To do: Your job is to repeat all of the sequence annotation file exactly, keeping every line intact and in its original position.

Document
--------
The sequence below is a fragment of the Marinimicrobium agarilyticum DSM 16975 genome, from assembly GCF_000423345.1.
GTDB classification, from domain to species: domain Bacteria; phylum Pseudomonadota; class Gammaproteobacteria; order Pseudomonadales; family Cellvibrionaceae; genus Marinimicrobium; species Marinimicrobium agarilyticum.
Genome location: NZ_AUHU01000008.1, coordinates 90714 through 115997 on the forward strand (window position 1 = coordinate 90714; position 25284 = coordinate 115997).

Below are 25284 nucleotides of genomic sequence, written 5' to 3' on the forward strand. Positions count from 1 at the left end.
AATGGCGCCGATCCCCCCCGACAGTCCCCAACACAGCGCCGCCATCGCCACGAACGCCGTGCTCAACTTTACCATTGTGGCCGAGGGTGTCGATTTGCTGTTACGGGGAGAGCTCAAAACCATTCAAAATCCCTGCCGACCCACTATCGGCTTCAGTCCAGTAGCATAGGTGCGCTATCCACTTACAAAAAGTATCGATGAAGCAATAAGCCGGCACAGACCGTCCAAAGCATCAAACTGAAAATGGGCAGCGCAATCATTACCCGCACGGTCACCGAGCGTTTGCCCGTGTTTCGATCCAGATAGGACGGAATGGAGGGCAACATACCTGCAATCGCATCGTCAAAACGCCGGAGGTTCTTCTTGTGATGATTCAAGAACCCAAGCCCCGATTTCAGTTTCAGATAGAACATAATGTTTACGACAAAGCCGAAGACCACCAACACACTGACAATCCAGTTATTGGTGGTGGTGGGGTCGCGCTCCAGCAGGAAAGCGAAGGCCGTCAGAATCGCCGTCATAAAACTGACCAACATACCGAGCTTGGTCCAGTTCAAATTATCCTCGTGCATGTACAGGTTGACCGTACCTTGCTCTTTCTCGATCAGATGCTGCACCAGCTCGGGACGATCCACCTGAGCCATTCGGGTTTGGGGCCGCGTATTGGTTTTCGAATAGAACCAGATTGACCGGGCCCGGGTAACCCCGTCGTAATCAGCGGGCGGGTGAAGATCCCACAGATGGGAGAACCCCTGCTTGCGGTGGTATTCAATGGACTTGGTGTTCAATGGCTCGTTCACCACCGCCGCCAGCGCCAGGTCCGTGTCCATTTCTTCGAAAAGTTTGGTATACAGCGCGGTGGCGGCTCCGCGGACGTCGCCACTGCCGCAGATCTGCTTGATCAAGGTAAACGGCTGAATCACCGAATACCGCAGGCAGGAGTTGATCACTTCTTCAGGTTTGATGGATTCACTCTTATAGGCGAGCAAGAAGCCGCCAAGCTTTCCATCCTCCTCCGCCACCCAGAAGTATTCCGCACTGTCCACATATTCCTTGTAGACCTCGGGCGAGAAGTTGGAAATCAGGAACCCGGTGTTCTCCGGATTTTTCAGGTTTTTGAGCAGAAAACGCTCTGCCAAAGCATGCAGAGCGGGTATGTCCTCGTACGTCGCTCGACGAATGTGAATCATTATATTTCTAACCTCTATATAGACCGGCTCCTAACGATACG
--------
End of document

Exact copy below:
The sequence below is a fragment of the Marinimicrobium agarilyticum DSM 16975 genome, from assembly GCF_000423345.1.
GTDB classification, from domain to species: domain Bacteria; phylum Pseudomonadota; class Gammaproteobacteria; order Pseudomonadales; family Cellvibrionaceae; genus Marinimicrobium; species Marinimicrobium agarilyticum.
Genome location: NZ_AUHU01000008.1, coordinates 90714 through 115997 on the forward strand (window position 1 = coordinate 90714; position 25284 = coordinate 115997).

Below are 25284 nucleotides of genomic sequence, written 5' to 3' on the forward strand. Positions count from 1 at the left end.
AATGGCGCCGATCCCCCCCGACAGTCCCCAACACAGCGCCGCCATCGCCACGAACGCCGTGCTCAACTTTACCATTGTGGCCGAGGGTGTCGATTTGCTGTTACGGGGAGAGCTCAAAACCATTCAAAATCCCTGCCGACCCACTATCGGCTTCAGTCCAGTAGCATAGGTGCGCTATCCACTTACAAAAAGTATCGATGAAGCAATAAGCCGGCACAGACCGTCCAAAGCATCAAACTGAAAATGGGCAGCGCAATCATTACCCGCACGGTCACCGAGCGTTTGCCCGTGTTTCGATCCAGATAGGACGGAATGGAGGGCAACATACCTGCAATCGCATCGTCAAAACGCCGGAGGTTCTTCTTGTGATGATTCAAGAACCCAAGCCCCGATTTCAGTTTCAGATAGAACATAATGTTTACGACAAAGCCGAAGACCACCAACACACTGACAATCCAGTTATTGGTGGTGGTGGGGTCGCGCTCCAGCAGGAAAGCGAAGGCCGTCAGAATCGCCGTCATAAAACTGACCAACATACCGAGCTTGGTCCAGTTCAAATTATCCTCGTGCATGTACAGGTTGACCGTACCTTGCTCTTTCTCGATCAGATGCTGCACCAGCTCGGGACGATCCACCTGAGCCATTCGGGTTTGGGGCCGCGTATTGGTTTTCGAATAGAACCAGATTGACCGGGCCCGGGTAACCCCGTCGTAATCAGCGGGCGGGTGAAGATCCCACAGATGGGAGAACCCCTGCTTGCGGTGGTATTCAATGGACTTGGTGTTCAATGGCTCGTTCACCACCGCCGCCAGCGCCAGGTCCGTGTCCATTTCTTCGAAAAGTTTGGTATACAGCGCGGTGGCGGCTCCGCGGACGTCGCCACTGCCGCAGATCTGCTTGATCAAGGTAAACGGCTGAATCACCGAATACCGCAGGCAGGAGTTGATCACTTCTTCAGGTTTGATGGATTCACTCTTATAGGCGAGCAAGAAGCCGCCAAGCTTTCCATCCTCCTCCGCCACCCAGAAGTATTCCGCACTGTCCACATATTCCTTGTAGACCTCGGGCGAGAAGTTGGAAATCAGGAACCCGGTGTTCTCCGGATTTTTCAGGTTTTTGAGCAGAAAACGCTCTGCCAAAGCATGCAGAGCGGGTATGTCCTCGTACGTCGCTCGACGAATGTGAATCATTATATTTCTAACCTCTATATAGACCGGCTCCTAACGATACG